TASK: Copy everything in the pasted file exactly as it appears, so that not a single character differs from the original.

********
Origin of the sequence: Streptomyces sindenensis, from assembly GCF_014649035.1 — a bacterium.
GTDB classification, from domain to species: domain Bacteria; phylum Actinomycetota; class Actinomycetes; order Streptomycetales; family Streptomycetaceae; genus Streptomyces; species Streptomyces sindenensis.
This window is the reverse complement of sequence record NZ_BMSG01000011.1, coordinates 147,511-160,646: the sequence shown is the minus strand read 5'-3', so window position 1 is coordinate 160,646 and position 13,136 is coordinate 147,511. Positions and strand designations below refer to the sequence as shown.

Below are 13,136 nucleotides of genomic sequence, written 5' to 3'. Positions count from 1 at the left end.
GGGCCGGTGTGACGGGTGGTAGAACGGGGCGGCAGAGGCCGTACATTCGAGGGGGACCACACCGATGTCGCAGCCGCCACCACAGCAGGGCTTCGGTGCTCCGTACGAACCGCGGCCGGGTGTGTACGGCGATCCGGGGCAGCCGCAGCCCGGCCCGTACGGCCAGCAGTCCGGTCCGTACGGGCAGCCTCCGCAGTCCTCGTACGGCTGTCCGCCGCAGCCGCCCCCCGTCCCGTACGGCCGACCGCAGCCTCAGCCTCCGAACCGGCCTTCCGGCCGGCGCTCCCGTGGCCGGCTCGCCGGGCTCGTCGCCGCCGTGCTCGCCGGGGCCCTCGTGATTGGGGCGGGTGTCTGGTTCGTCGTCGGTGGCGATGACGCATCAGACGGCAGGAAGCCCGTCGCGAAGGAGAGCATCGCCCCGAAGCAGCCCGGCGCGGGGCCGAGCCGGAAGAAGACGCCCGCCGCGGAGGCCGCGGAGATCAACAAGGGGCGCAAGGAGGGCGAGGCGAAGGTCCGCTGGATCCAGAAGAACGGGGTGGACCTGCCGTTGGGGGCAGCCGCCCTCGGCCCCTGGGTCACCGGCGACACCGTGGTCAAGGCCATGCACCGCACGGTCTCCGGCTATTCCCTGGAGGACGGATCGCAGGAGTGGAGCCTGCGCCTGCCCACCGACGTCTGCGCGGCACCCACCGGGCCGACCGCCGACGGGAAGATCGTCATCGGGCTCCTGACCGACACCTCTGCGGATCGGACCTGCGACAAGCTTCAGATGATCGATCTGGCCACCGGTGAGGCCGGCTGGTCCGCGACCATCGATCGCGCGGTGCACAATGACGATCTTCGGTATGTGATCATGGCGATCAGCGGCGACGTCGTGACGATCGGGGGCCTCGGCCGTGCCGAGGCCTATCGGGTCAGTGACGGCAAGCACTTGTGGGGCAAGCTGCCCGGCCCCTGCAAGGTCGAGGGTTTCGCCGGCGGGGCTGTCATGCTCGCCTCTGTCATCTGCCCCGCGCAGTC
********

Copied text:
Origin of the sequence: Streptomyces sindenensis, from assembly GCF_014649035.1 — a bacterium.
GTDB classification, from domain to species: domain Bacteria; phylum Actinomycetota; class Actinomycetes; order Streptomycetales; family Streptomycetaceae; genus Streptomyces; species Streptomyces sindenensis.
This window is the reverse complement of sequence record NZ_BMSG01000011.1, coordinates 147,511-160,646: the sequence shown is the minus strand read 5'-3', so window position 1 is coordinate 160,646 and position 13,136 is coordinate 147,511. Positions and strand designations below refer to the sequence as shown.

Below are 13,136 nucleotides of genomic sequence, written 5' to 3'. Positions count from 1 at the left end.
GGGCCGGTGTGACGGGTGGTAGAACGGGGCGGCAGAGGCCGTACATTCGAGGGGGACCACACCGATGTCGCAGCCGCCACCACAGCAGGGCTTCGGTGCTCCGTACGAACCGCGGCCGGGTGTGTACGGCGATCCGGGGCAGCCGCAGCCCGGCCCGTACGGCCAGCAGTCCGGTCCGTACGGGCAGCCTCCGCAGTCCTCGTACGGCTGTCCGCCGCAGCCGCCCCCCGTCCCGTACGGCCGACCGCAGCCTCAGCCTCCGAACCGGCCTTCCGGCCGGCGCTCCCGTGGCCGGCTCGCCGGGCTCGTCGCCGCCGTGCTCGCCGGGGCCCTCGTGATTGGGGCGGGTGTCTGGTTCGTCGTCGGTGGCGATGACGCATCAGACGGCAGGAAGCCCGTCGCGAAGGAGAGCATCGCCCCGAAGCAGCCCGGCGCGGGGCCGAGCCGGAAGAAGACGCCCGCCGCGGAGGCCGCGGAGATCAACAAGGGGCGCAAGGAGGGCGAGGCGAAGGTCCGCTGGATCCAGAAGAACGGGGTGGACCTGCCGTTGGGGGCAGCCGCCCTCGGCCCCTGGGTCACCGGCGACACCGTGGTCAAGGCCATGCACCGCACGGTCTCCGGCTATTCCCTGGAGGACGGATCGCAGGAGTGGAGCCTGCGCCTGCCCACCGACGTCTGCGCGGCACCCACCGGGCCGACCGCCGACGGGAAGATCGTCATCGGGCTCCTGACCGACACCTCTGCGGATCGGACCTGCGACAAGCTTCAGATGATCGATCTGGCCACCGGTGAGGCCGGCTGGTCCGCGACCATCGATCGCGCGGTGCACAATGACGATCTTCGGTATGTGATCATGGCGATCAGCGGCGACGTCGTGACGATCGGGGGCCTCGGCCGTGCCGAGGCCTATCGGGTCAGTGACGGCAAGCACTTGTGGGGCAAGCTGCCCGGCCCCTGCAAGGTCGAGGGTTTCGCCGGCGGGGCTGTCATGCTCGCCTCTGTCATCTGCCCCGCGCAGTC